Article thumbnail

Legal Minimum Wages and the Wages of Formal and Informal Sector Workers in Costa Rica

By T.H. Gindling and Katherine Terrell


The classic dual economy models of developing countries hold minimum wages (among other institutions) accountable for persistent dualism. They note that applying or enforcing minimum wage laws in only one sector of the economy will create wage differentials which will not be eroded with labor mobility to the high wage sector. In this paper we use 12 years of micro data on thousands workers living in Costa Rica to test whether legal minimum wages have a differential impact on the wages of workers in the formal sector vs. informal sector, defined in various ways in accordance with the dual development models. The evidence from Costa Rica is contrary to the assumptions of these models. We find that increases in minimum wages not only raise the wages of workers in the urban formal sector (large urban enterprises) who are covered by minimum wage law, but they also increase the wages of all other workers covered by minimum wage legislation in what are traditionally regarded as informal sectors and where the legislation is often considered not to be enforced. Specifically, we provide evidence that minimum wages increase the wages of workers in small urban enterprises, large rural enterprises and small rural enterprises. Further, our results suggest that higher legal minimum wages raise the average wage of workers in these “informal” sectors more than in the urban formal sector. We concluded that in Costa Rica minimum wages are being enforced in the rural and small scale sectors and may actually work to reduce average wage differentials between these sectors and the urban formal sector. On the other hand, minimum wages have no significant impact on the wages of workers in another sector that is regarded as informal but which is not covered by minimum wage legislation: the self-employed workers (both urban and rural). Thus, one could argue that minimum wages may contribute to dualism between the formal and informal, defined as self-employed vs. salaried workers. However, we find no evidence of the bleaker scenario, that self-employed earnings are being lowered by minimum wages.dual economy, informal sector, minimum wages, wages, Costa Rica, Latin America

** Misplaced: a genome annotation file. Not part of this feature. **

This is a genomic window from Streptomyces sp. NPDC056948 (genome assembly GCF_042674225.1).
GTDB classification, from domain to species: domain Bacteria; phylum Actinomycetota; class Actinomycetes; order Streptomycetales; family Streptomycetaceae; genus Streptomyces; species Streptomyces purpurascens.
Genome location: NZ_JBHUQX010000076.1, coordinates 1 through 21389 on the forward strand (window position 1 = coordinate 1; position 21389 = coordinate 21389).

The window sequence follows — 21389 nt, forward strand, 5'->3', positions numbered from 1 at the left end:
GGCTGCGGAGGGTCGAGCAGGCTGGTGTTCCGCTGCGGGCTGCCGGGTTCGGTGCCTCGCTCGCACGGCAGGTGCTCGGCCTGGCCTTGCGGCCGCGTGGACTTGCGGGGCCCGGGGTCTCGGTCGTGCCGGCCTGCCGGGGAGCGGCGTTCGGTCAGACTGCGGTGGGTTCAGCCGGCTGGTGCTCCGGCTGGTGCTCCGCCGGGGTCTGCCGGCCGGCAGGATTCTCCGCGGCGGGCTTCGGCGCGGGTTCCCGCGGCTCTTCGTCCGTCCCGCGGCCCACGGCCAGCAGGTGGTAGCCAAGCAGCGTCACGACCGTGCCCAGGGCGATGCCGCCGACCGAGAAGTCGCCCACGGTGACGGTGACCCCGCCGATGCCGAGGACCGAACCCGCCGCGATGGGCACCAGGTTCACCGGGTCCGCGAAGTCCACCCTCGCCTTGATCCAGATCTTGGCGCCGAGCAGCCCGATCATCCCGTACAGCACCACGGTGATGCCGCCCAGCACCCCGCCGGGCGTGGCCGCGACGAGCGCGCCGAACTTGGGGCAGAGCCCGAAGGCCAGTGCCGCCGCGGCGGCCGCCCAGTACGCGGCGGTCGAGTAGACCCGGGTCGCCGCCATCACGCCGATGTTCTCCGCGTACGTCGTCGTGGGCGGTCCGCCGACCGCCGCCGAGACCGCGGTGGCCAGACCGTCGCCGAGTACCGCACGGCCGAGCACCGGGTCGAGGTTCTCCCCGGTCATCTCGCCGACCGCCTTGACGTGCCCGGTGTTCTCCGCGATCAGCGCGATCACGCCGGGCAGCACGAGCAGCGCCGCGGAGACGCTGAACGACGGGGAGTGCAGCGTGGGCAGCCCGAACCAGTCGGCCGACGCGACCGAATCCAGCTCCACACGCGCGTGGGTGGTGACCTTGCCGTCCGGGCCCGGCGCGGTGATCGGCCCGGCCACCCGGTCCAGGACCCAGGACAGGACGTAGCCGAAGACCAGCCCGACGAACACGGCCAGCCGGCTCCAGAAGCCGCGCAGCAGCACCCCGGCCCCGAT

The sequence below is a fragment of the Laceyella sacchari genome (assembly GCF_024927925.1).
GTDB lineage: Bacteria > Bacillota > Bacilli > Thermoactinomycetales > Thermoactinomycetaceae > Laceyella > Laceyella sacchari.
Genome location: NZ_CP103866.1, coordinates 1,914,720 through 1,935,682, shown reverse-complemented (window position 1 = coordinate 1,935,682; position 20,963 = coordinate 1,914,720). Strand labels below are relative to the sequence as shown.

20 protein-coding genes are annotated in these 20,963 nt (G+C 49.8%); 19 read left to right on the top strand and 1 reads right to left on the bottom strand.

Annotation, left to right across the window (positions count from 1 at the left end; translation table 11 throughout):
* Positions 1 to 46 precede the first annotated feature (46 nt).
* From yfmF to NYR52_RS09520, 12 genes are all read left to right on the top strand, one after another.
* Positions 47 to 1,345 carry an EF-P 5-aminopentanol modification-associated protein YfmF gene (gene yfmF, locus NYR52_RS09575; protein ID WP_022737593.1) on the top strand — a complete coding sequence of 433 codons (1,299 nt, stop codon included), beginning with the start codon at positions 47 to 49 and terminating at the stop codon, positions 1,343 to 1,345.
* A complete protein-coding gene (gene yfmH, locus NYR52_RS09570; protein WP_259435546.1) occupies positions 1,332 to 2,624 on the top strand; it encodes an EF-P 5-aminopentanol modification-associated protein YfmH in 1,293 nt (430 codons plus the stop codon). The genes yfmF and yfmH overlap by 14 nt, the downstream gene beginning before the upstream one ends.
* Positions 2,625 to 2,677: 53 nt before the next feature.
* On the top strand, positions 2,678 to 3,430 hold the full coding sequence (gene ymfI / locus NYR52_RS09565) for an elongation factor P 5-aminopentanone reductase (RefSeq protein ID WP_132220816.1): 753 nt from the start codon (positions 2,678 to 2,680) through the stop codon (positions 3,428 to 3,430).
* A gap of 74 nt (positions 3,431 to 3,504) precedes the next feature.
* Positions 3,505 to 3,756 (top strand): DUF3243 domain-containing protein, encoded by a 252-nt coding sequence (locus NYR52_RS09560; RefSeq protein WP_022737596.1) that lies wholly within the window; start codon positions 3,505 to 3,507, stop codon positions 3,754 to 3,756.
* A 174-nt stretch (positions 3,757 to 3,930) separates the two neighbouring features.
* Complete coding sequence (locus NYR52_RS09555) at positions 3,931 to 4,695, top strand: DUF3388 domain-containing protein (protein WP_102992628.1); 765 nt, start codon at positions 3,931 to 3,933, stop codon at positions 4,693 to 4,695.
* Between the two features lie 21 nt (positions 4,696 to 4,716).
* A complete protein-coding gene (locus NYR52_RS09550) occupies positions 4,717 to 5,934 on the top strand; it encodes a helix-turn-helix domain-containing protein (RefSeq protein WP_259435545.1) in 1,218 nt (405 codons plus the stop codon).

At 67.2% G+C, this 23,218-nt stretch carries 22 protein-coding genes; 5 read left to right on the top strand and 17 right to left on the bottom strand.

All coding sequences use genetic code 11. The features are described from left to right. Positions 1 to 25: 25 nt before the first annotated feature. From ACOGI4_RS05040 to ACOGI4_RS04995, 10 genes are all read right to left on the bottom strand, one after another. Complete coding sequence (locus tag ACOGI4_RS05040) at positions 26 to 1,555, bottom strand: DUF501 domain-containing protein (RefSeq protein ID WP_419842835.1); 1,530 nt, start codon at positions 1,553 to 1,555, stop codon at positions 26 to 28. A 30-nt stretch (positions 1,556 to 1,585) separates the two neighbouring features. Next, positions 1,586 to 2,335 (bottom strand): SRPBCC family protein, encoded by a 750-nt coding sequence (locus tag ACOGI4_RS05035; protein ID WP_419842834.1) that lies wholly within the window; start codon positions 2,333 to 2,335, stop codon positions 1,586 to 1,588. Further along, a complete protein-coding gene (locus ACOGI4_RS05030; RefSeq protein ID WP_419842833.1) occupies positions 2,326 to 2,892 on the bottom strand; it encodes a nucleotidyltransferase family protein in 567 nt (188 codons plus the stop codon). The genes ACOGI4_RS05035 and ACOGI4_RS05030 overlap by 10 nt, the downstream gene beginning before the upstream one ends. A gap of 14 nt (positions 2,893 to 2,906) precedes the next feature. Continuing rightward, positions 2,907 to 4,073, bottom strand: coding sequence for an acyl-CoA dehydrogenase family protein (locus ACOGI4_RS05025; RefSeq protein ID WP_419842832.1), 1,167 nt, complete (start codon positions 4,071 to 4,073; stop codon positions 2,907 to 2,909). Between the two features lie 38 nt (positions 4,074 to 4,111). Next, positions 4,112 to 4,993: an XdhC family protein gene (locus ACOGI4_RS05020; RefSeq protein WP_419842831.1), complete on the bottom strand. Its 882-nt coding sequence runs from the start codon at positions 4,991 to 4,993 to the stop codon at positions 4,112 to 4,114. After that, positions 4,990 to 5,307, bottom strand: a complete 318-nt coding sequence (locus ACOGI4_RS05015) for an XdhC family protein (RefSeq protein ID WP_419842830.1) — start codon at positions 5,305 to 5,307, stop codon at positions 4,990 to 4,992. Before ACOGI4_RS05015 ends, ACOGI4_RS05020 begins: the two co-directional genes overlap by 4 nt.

OAI identifier:

To submit an update or takedown request for this paper, please submit an Update/Correction/Removal Request.

Suggested articles


  1. (1961). A Theory of Economic Development,"
  2. (1954). Development with Unlimited Supplies of Labour," The Manchester School,
  3. (1993). Labor Market Institutions and Policies: Help or Hindrance to Economic Development?,"
  4. (1997). Labor Markets in Developing Countries: An Agenda for Research,”
  5. (2002). Measuring the Impact of Minimum Wages Evidence from Latin America” unpublished, World Bank.
  6. (1970). Migration, Unemployment and Development:
  7. (2004). Minimum Wage Effects Throughout the Labor Market in
  8. (2001). Minimum Wage Effects Throughout the Wage Distribution: Evidence From Brazil’s Formal and Informal Sectors,” Department of Economics, Universdade Federal de Minas Gerais, unpublished,
  9. (2003). Minimum Wages and Compliance: The Case of Trinidad and Tobago," Economic Development and Cultural Change,
  10. (1997). Minimum Wages and Poverty in Developing Countries: Some Empirical Evidence,"
  11. (1975). Rural-urban Migration, Urban Unemployment and Underemployment, and Job-Search Activity in LDC's,"
  12. (2002). The Effects of the Minimum Wage on Wages and Employment in Brazil: A menu of
  13. (1997). The Impact of Minimum Wages in Mexico and
  14. (1995). The Nature of Minimum Wages and Their Effectiveness a Wage Floor in Costa Rica,
  15. (1999). V-Goods and the Role of the Urban Informal Sector in Development,"
  16. (2001). What Happens When the Minimum Wage is
  17. (1992). When the Minimum Wage Really Bites: The Effect of the U.S.-Led Minimum on Puerto Rico,”
  18. (1990). World Development Report,